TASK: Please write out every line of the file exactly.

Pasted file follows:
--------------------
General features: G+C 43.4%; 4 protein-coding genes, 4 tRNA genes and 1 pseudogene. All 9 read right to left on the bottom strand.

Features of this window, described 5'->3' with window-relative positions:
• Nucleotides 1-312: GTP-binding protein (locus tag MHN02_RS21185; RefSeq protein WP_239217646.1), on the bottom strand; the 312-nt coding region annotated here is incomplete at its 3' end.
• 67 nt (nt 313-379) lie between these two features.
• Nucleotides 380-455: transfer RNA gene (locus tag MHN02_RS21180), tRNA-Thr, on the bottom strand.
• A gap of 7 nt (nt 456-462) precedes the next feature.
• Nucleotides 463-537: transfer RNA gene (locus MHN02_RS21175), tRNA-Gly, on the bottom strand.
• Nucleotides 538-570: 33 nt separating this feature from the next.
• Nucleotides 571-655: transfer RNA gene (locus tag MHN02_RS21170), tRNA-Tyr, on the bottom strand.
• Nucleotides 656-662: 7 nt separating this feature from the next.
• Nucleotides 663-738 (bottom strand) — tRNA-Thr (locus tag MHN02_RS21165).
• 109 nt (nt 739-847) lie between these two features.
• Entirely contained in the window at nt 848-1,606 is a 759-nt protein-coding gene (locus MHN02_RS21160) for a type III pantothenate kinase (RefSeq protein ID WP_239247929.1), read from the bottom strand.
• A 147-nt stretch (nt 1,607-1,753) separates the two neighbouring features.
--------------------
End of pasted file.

General features: G+C 43.4%; 4 protein-coding genes, 4 tRNA genes and 1 pseudogene. All 9 read right to left on the bottom strand.

Features of this window, described 5'->3' with window-relative positions:
• Nucleotides 1-312: GTP-binding protein (locus tag MHN02_RS21185; RefSeq protein WP_239217646.1), on the bottom strand; the 312-nt coding region annotated here is incomplete at its 3' end.
• 67 nt (nt 313-379) lie between these two features.
• Nucleotides 380-455: transfer RNA gene (locus tag MHN02_RS21180), tRNA-Thr, on the bottom strand.
• A gap of 7 nt (nt 456-462) precedes the next feature.
• Nucleotides 463-537: transfer RNA gene (locus MHN02_RS21175), tRNA-Gly, on the bottom strand.
• Nucleotides 538-570: 33 nt separating this feature from the next.
• Nucleotides 571-655: transfer RNA gene (locus tag MHN02_RS21170), tRNA-Tyr, on the bottom strand.
• Nucleotides 656-662: 7 nt separating this feature from the next.
• Nucleotides 663-738 (bottom strand) — tRNA-Thr (locus tag MHN02_RS21165).
• 109 nt (nt 739-847) lie between these two features.
• Entirely contained in the window at nt 848-1,606 is a 759-nt protein-coding gene (locus MHN02_RS21160) for a type III pantothenate kinase (RefSeq protein ID WP_239247929.1), read from the bottom strand.
• A 147-nt stretch (nt 1,607-1,753) separates the two neighbouring features.